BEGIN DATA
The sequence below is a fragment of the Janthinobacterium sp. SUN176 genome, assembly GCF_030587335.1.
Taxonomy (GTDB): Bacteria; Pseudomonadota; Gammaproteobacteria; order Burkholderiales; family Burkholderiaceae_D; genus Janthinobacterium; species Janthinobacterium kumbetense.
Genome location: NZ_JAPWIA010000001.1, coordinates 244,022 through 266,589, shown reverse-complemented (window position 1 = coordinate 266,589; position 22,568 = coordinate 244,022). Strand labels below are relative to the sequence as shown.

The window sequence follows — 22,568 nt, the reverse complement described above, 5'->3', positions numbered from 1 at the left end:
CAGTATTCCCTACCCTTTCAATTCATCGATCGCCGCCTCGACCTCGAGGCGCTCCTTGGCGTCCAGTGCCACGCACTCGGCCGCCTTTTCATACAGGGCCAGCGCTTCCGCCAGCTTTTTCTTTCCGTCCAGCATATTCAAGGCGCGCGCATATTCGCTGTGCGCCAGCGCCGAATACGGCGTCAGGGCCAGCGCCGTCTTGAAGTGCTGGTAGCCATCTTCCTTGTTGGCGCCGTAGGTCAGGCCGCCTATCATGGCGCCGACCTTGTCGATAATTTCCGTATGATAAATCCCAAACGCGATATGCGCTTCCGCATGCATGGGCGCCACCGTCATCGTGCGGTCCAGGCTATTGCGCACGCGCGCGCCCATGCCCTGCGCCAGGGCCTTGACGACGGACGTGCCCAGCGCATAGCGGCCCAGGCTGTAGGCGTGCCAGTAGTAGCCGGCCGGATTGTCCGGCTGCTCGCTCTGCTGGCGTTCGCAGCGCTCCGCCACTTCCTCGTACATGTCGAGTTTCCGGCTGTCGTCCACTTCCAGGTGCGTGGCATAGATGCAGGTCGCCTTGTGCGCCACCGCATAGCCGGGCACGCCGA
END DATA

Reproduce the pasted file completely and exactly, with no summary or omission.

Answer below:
The sequence below is a fragment of the Janthinobacterium sp. SUN176 genome, assembly GCF_030587335.1.
Taxonomy (GTDB): Bacteria; Pseudomonadota; Gammaproteobacteria; order Burkholderiales; family Burkholderiaceae_D; genus Janthinobacterium; species Janthinobacterium kumbetense.
Genome location: NZ_JAPWIA010000001.1, coordinates 244,022 through 266,589, shown reverse-complemented (window position 1 = coordinate 266,589; position 22,568 = coordinate 244,022). Strand labels below are relative to the sequence as shown.

The window sequence follows — 22,568 nt, the reverse complement described above, 5'->3', positions numbered from 1 at the left end:
CAGTATTCCCTACCCTTTCAATTCATCGATCGCCGCCTCGACCTCGAGGCGCTCCTTGGCGTCCAGTGCCACGCACTCGGCCGCCTTTTCATACAGGGCCAGCGCTTCCGCCAGCTTTTTCTTTCCGTCCAGCATATTCAAGGCGCGCGCATATTCGCTGTGCGCCAGCGCCGAATACGGCGTCAGGGCCAGCGCCGTCTTGAAGTGCTGGTAGCCATCTTCCTTGTTGGCGCCGTAGGTCAGGCCGCCTATCATGGCGCCGACCTTGTCGATAATTTCCGTATGATAAATCCCAAACGCGATATGCGCTTCCGCATGCATGGGCGCCACCGTCATCGTGCGGTCCAGGCTATTGCGCACGCGCGCGCCCATGCCCTGCGCCAGGGCCTTGACGACGGACGTGCCCAGCGCATAGCGGCCCAGGCTGTAGGCGTGCCAGTAGTAGCCGGCCGGATTGTCCGGCTGCTCGCTCTGCTGGCGTTCGCAGCGCTCCGCCACTTCCTCGTACATGTCGAGTTTCCGGCTGTCGTCCACTTCCAGGTGCGTGGCATAGATGCAGGTCGCCTTGTGCGCCACCGCATAGCCGGGCACGCCGA